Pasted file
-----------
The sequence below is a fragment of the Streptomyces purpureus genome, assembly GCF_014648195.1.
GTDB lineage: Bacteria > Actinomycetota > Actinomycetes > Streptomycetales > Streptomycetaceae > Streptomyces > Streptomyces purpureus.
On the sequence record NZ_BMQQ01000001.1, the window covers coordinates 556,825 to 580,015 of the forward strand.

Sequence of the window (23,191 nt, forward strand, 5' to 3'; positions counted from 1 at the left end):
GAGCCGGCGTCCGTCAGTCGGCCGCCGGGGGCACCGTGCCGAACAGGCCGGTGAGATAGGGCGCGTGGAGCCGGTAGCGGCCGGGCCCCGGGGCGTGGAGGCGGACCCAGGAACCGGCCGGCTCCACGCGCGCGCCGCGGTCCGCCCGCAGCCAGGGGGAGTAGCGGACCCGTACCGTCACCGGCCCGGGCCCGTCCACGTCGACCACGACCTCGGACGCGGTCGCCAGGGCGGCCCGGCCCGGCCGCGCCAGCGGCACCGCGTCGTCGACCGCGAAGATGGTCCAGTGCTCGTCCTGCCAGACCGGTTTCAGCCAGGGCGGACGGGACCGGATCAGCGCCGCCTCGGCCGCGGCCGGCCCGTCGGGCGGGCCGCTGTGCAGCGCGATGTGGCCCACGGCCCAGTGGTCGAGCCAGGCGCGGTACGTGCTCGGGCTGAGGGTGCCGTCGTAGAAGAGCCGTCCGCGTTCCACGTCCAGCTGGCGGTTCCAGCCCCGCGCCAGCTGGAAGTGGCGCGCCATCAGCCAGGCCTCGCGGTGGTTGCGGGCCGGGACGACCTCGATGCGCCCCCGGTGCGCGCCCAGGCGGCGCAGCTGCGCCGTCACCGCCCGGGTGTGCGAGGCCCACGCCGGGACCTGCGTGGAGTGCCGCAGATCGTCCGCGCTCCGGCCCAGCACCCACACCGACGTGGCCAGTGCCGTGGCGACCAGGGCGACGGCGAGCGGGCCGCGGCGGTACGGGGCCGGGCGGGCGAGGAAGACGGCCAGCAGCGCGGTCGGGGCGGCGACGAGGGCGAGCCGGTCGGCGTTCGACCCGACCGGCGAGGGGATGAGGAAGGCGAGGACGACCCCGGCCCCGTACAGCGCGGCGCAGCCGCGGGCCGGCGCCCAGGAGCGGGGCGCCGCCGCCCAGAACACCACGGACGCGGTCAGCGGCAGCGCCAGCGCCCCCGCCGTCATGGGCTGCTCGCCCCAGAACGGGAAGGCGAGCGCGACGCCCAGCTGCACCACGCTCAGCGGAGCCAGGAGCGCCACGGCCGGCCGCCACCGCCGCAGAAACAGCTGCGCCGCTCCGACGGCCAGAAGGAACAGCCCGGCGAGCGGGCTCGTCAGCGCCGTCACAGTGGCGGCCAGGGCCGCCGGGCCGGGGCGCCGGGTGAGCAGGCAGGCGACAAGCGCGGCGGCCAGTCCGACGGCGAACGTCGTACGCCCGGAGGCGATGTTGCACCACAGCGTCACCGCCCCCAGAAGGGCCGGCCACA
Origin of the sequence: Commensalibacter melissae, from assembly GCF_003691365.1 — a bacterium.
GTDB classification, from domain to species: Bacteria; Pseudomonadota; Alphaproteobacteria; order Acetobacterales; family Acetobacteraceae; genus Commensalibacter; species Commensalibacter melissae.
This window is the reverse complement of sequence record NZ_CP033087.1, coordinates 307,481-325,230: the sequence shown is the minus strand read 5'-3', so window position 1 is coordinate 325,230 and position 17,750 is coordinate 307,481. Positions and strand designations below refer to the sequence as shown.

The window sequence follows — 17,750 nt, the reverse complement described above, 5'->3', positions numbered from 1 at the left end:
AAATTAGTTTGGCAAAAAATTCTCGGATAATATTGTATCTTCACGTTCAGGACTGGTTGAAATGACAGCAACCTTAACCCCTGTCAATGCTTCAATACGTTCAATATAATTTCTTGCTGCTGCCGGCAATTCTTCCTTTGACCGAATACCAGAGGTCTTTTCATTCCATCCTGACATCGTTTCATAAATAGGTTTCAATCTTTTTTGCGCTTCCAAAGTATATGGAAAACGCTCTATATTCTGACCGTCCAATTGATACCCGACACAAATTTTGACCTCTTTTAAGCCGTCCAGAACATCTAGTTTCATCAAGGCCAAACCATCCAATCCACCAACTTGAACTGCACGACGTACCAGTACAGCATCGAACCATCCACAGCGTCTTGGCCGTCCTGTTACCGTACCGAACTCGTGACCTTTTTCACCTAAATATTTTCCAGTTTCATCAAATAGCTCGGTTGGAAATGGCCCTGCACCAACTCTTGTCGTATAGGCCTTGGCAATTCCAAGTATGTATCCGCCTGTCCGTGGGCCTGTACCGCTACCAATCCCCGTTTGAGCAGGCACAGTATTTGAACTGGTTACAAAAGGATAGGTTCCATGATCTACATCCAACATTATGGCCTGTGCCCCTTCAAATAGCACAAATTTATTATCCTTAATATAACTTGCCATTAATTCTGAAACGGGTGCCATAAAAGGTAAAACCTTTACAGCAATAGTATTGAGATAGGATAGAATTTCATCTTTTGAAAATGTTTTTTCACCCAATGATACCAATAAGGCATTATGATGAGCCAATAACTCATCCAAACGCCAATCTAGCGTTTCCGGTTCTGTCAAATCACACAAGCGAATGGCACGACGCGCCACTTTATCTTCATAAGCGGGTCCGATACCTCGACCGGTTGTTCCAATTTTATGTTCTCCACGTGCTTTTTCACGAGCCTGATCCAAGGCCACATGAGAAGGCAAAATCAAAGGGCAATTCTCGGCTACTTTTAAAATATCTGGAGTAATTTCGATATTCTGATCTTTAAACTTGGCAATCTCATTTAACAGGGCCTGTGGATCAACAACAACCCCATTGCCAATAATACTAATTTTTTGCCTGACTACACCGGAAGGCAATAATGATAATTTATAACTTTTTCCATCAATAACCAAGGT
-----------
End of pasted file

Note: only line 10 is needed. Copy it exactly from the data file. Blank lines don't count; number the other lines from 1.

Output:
AAATTAGTTTGGCAAAAAATTCTCGGATAATATTGTATCTTCACGTTCAGGACTGGTTGAAATGACAGCAACCTTAACCCCTGTCAATGCTTCAATACGTTCAATATAATTTCTTGCTGCTGCCGGCAATTCTTCCTTTGACCGAATACCAGAGGTCTTTTCATTCCATCCTGACATCGTTTCATAAATAGGTTTCAATCTTTTTTGCGCTTCCAAAGTATATGGAAAACGCTCTATATTCTGACCGTCCAATTGATACCCGACACAAATTTTGACCTCTTTTAAGCCGTCCAGAACATCTAGTTTCATCAAGGCCAAACCATCCAATCCACCAACTTGAACTGCACGACGTACCAGTACAGCATCGAACCATCCACAGCGTCTTGGCCGTCCTGTTACCGTACCGAACTCGTGACCTTTTTCACCTAAATATTTTCCAGTTTCATCAAATAGCTCGGTTGGAAATGGCCCTGCACCAACTCTTGTCGTATAGGCCTTGGCAATTCCAAGTATGTATCCGCCTGTCCGTGGGCCTGTACCGCTACCAATCCCCGTTTGAGCAGGCACAGTATTTGAACTGGTTACAAAAGGATAGGTTCCATGATCTACATCCAACATTATGGCCTGTGCCCCTTCAAATAGCACAAATTTATTATCCTTAATATAACTTGCCATTAATTCTGAAACGGGTGCCATAAAAGGTAAAACCTTTACAGCAATAGTATTGAGATAGGATAGAATTTCATCTTTTGAAAATGTTTTTTCACCCAATGATACCAATAAGGCATTATGATGAGCCAATAACTCATCCAAACGCCAATCTAGCGTTTCCGGTTCTGTCAAATCACACAAGCGAATGGCACGACGCGCCACTTTATCTTCATAAGCGGGTCCGATACCTCGACCGGTTGTTCCAATTTTATGTTCTCCACGTGCTTTTTCACGAGCCTGATCCAAGGCCACATGAGAAGGCAAAATCAAAGGGCAATTCTCGGCTACTTTTAAAATATCTGGAGTAATTTCGATATTCTGATCTTTAAACTTGGCAATCTCATTTAACAGGGCCTGTGGATCAACAACAACCCCATTGCCAATAATACTAATTTTTTGCCTGACTACACCGGAAGGCAATAATGATAATTTATAACTTTTTCCATCAATAACCAAGGT